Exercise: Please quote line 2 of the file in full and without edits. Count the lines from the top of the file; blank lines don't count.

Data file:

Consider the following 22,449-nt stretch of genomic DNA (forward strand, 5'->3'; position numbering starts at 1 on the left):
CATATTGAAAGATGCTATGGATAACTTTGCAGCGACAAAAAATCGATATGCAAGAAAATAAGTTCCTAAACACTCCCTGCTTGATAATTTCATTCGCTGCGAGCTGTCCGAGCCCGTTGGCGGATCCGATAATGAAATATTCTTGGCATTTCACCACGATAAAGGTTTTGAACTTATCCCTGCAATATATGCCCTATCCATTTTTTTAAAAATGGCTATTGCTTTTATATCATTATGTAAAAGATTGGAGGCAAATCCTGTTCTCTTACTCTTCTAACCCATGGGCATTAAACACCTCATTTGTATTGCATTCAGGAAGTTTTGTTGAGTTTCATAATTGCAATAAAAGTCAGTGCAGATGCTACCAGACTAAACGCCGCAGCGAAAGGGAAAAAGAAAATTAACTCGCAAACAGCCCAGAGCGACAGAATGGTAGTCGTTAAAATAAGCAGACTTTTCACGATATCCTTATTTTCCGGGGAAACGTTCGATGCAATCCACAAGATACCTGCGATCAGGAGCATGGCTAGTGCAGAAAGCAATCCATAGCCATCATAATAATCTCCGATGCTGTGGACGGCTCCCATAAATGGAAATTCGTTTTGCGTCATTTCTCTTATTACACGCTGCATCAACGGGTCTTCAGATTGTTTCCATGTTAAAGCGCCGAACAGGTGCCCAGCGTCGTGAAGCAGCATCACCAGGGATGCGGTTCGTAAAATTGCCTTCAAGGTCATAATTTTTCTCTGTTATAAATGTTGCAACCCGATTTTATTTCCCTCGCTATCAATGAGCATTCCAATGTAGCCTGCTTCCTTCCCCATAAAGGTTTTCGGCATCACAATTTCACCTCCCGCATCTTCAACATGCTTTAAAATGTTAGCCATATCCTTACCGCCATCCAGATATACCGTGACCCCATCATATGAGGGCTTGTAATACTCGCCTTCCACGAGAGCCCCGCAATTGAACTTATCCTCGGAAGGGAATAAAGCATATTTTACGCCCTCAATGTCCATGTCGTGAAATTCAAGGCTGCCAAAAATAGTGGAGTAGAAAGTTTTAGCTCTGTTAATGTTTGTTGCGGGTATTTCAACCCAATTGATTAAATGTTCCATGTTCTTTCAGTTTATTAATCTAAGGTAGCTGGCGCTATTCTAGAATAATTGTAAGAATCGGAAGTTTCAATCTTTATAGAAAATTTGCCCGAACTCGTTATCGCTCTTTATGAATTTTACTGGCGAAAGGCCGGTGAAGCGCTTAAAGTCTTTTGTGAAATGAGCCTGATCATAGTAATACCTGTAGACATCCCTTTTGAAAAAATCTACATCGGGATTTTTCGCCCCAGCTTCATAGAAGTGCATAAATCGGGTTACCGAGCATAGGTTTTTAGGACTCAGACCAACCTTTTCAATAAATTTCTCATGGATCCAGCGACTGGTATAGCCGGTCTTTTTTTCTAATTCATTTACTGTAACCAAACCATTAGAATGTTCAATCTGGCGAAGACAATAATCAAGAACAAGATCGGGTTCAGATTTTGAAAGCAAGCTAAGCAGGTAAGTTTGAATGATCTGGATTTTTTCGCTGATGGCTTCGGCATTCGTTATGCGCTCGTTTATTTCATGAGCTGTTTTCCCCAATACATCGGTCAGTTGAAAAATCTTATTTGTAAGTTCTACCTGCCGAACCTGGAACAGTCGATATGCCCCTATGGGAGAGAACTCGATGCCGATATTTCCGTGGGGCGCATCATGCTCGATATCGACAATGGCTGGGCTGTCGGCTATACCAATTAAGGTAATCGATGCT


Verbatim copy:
CATATTGAAAGATGCTATGGATAACTTTGCAGCGACAAAAAATCGATATGCAAGAAAATAAGTTCCTAAACACTCCCTGCTTGATAATTTCATTCGCTGCGAGCTGTCCGAGCCCGTTGGCGGATCCGATAATGAAATATTCTTGGCATTTCACCACGATAAAGGTTTTGAACTTATCCCTGCAATATATGCCCTATCCATTTTTTTAAAAATGGCTATTGCTTTTATATCATTATGTAAAAGATTGGAGGCAAATCCTGTTCTCTTACTCTTCTAACCCATGGGCATTAAACACCTCATTTGTATTGCATTCAGGAAGTTTTGTTGAGTTTCATAATTGCAATAAAAGTCAGTGCAGATGCTACCAGACTAAACGCCGCAGCGAAAGGGAAAAAGAAAATTAACTCGCAAACAGCCCAGAGCGACAGAATGGTAGTCGTTAAAATAAGCAGACTTTTCACGATATCCTTATTTTCCGGGGAAACGTTCGATGCAATCCACAAGATACCTGCGATCAGGAGCATGGCTAGTGCAGAAAGCAATCCATAGCCATCATAATAATCTCCGATGCTGTGGACGGCTCCCATAAATGGAAATTCGTTTTGCGTCATTTCTCTTATTACACGCTGCATCAACGGGTCTTCAGATTGTTTCCATGTTAAAGCGCCGAACAGGTGCCCAGCGTCGTGAAGCAGCATCACCAGGGATGCGGTTCGTAAAATTGCCTTCAAGGTCATAATTTTTCTCTGTTATAAATGTTGCAACCCGATTTTATTTCCCTCGCTATCAATGAGCATTCCAATGTAGCCTGCTTCCTTCCCCATAAAGGTTTTCGGCATCACAATTTCACCTCCCGCATCTTCAACATGCTTTAAAATGTTAGCCATATCCTTACCGCCATCCAGATATACCGTGACCCCATCATATGAGGGCTTGTAATACTCGCCTTCCACGAGAGCCCCGCAATTGAACTTATCCTCGGAAGGGAATAAAGCATATTTTACGCCCTCAATGTCCATGTCGTGAAATTCAAGGCTGCCAAAAATAGTGGAGTAGAAAGTTTTAGCTCTGTTAATGTTTGTTGCGGGTATTTCAACCCAATTGATTAAATGTTCCATGTTCTTTCAGTTTATTAATCTAAGGTAGCTGGCGCTATTCTAGAATAATTGTAAGAATCGGAAGTTTCAATCTTTATAGAAAATTTGCCCGAACTCGTTATCGCTCTTTATGAATTTTACTGGCGAAAGGCCGGTGAAGCGCTTAAAGTCTTTTGTGAAATGAGCCTGATCATAGTAATACCTGTAGACATCCCTTTTGAAAAAATCTACATCGGGATTTTTCGCCCCAGCTTCATAGAAGTGCATAAATCGGGTTACCGAGCATAGGTTTTTAGGACTCAGACCAACCTTTTCAATAAATTTCTCATGGATCCAGCGACTGGTATAGCCGGTCTTTTTTTCTAATTCATTTACTGTAACCAAACCATTAGAATGTTCAATCTGGCGAAGACAATAATCAAGAACAAGATCGGGTTCAGATTTTGAAAGCAAGCTAAGCAGGTAAGTTTGAATGATCTGGATTTTTTCGCTGATGGCTTCGGCATTCGTTATGCGCTCGTTTATTTCATGAGCTGTTTTCCCCAATACATCGGTCAGTTGAAAAATCTTATTTGTAAGTTCTACCTGCCGAACCTGGAACAGTCGATATGCCCCTATGGGAGAGAACTCGATGCCGATATTTCCGTGGGGCGCATCATGCTCGATATCGACAATGGCTGGGCTGTCGGCTATACCAATTAAGGTAATCGATGCT